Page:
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Questioning the role of HIV in AIDS

National Institutes of Health. Reproduced by permission (Healthline)
National Institutes of Health. Reproduced by permission (Healthline)
http://www.healthline.com/galeimage?contentId=genh_01_00026&id=genh_01_img0012

The important thing is to not stop questioning.”- Albert Einstein

Mention HIV and a good many people will think, “a sexually transmitted virus” or “virus-contaminated needles,” and perhaps even “a virus that can cause a devastating disease.” More than likely, the public strongly associates the human immunodeficiency virus (HIV) with AIDS (acquired immunodeficiency syndrome), which is considered to be the final stage of HIV infection. A person infected with HIV is diagnosed with AIDS when he/she has one or more opportunistic infections, such as pneumonia or tuberculosis, and when the number of CD4 T cells in the blood is dangerously low. CD4 T cells are a sub-type of lymphocytes or white blood cells important for establishing and maintaining the immune responses to substances recognized as foreign by the body.

Thirty years have passed since HIV/AIDS entered the public lexicon, and HIV continues to absorb global attention and funds. There is no vaccine to prevent HIV infection nor is there a cure for HIV/AIDS. Moreover, it is still not fully understood how HIV causes AIDS. Yet a HIV-positive test is no longer the death sentence it once was. The longer lifespan of patients with HIV infection has been primarily attributed to treatment with highly active antiretroviral therapy. HIV-positive and antiretroviral-treated individuals are now aging and developing accelerated chronic diseases that often accompany aging, such as heart disease, renal disease, and cancer.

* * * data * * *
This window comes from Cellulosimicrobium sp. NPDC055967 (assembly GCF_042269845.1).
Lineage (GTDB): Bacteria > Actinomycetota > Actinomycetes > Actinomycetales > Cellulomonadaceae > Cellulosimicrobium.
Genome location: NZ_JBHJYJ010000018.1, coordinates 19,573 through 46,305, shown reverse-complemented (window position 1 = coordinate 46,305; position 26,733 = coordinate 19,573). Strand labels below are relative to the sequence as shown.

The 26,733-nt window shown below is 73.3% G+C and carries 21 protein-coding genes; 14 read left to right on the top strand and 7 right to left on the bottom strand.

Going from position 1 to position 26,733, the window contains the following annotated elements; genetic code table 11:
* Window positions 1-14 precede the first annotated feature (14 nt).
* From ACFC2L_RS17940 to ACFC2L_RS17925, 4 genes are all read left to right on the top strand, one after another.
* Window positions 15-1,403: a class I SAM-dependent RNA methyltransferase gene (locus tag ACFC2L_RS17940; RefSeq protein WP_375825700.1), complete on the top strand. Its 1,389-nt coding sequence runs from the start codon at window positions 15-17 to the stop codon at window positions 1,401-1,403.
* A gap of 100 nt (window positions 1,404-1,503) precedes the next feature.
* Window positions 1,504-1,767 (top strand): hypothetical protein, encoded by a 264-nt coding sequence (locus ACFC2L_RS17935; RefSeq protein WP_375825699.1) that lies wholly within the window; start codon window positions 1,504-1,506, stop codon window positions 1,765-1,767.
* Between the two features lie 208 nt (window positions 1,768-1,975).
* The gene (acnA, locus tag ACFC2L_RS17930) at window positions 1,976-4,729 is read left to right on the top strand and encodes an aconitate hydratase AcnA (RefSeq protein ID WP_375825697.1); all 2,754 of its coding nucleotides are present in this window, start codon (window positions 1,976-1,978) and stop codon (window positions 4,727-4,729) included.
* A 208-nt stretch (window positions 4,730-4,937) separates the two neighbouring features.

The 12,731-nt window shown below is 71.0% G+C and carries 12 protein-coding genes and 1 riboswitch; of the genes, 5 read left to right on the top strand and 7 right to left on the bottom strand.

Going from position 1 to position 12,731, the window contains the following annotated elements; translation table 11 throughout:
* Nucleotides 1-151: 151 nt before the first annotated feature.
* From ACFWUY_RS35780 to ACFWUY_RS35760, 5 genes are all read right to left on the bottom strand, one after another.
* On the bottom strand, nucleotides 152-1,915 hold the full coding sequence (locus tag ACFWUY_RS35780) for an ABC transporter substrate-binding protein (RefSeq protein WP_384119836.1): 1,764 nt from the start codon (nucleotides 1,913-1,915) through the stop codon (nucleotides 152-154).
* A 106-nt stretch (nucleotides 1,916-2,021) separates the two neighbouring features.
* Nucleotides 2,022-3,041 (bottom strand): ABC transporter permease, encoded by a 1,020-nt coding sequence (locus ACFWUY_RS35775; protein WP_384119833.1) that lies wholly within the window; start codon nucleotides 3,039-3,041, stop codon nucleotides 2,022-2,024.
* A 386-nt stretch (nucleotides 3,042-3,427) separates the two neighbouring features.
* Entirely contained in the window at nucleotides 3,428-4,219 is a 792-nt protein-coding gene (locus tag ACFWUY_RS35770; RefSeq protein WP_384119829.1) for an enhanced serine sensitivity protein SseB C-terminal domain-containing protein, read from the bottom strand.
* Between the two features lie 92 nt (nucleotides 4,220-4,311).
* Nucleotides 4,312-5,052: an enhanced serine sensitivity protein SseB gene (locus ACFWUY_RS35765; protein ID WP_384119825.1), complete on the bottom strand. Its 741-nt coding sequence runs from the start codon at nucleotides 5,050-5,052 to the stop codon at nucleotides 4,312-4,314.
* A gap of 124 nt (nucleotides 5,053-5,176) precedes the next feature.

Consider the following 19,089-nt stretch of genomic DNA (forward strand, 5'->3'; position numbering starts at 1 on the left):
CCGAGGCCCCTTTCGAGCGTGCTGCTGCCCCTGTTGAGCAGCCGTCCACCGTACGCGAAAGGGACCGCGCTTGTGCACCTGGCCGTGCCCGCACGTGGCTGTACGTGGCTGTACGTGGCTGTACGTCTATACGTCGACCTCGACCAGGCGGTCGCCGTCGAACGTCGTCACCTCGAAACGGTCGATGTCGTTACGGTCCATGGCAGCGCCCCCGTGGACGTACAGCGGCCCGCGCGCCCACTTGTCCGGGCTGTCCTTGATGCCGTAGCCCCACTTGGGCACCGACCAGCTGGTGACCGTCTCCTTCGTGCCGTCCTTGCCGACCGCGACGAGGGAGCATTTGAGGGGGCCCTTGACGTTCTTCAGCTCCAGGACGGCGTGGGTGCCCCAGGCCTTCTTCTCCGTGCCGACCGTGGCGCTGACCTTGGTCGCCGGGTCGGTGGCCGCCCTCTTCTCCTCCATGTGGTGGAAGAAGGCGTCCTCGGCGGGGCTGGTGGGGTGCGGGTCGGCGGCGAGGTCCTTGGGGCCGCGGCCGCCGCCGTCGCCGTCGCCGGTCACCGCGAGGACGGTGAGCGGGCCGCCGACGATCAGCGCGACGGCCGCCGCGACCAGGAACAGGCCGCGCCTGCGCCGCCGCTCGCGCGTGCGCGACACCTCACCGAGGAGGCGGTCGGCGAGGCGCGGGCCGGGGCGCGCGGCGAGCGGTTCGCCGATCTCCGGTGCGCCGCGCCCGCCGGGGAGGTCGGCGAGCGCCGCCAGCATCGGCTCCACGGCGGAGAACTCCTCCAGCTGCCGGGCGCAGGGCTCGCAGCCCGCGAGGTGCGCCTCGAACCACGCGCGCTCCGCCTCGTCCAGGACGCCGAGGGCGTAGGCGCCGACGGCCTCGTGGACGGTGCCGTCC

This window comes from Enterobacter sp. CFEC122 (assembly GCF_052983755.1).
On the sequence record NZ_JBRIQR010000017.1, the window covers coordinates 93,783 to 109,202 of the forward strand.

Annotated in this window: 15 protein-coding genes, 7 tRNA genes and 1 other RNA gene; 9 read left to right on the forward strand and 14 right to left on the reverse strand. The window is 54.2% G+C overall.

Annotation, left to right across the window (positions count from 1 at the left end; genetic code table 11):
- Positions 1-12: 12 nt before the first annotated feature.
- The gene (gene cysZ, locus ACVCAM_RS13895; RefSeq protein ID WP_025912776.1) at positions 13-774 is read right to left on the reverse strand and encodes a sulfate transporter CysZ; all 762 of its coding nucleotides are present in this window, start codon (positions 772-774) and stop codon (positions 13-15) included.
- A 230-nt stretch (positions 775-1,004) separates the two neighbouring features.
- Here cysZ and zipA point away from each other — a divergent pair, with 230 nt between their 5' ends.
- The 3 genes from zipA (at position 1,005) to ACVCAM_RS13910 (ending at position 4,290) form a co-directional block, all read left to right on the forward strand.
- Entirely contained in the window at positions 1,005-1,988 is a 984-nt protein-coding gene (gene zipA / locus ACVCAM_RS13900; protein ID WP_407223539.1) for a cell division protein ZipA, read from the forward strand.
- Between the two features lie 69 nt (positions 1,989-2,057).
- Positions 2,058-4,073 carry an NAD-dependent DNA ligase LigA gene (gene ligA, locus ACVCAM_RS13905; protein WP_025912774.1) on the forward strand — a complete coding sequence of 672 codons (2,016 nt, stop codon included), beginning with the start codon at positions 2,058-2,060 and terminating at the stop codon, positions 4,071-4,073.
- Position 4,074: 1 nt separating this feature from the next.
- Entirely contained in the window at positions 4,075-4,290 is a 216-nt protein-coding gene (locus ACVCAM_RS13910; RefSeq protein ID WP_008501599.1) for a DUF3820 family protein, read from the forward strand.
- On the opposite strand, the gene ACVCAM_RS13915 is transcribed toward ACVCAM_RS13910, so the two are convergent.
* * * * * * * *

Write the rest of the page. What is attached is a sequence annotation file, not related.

In 1983, HIV was officially identified as the cause of AIDS, but not all of the scientific community accepted the pronouncement or the data that led to it. Dr. Peter Duesberg and Dr. Kari Mullis represent two of the more renowned scientists who are vocal critics of the HIV/AIDS hypothesis. Recently, Nancy Turner Banks, M.D., M.B.A., who is a graduate of Harvard Medical School and a 25-year practitioner of general obstetrics and gynecology, joined the ranks of people coalesced in active dissent of the HIV/AIDS dogma. For several years, Dr. Banks lived in Maryland where she wrote and lectured on health and wellness; she now resides in Mexico. In her book, AIDS, Opium, Diamonds, and Empire: the deadly virus of international greed (2010), Dr. Banks details the thinking process and research from which her conclusions are derived.

This article serves as an introduction to a three-part interview with Dr. Banks who expounds on her understanding of immune deficiency and challenges the HIV theory of AIDS. The interview was conducted by the writer via telephone and e-mail.

QUESTION: Dr. Banks, would you provide some background of the HIV/AIDS story?

This theory put forth by Gallo [Robert C. Gallo, M.D.] was raised in the historical context of what was happening to the gay community in the late 70s and early 80s. There were multiple life style factors that were simply ignored in order to promote one theory. The theory presented in the journal Science was that there was a “probable” virus (HTLV-III later called HIV) that was attacking and destroying a subset of lymphocytes called CD4+ T cells. It was the decrease in the T cell population that led to the syndrome. So the paradigm was not HIV equals AIDS, but HIV equals acquired immune deficiency (AID), and AID was defined as a decrease in T cells; the decrease in T cells eventually would lead to the Syndrome. They [Gallo’s team] never initially said that HIV causes AIDS—the media did that for them so it became a mantra “HIV/AIDS.”

PART II coming up.

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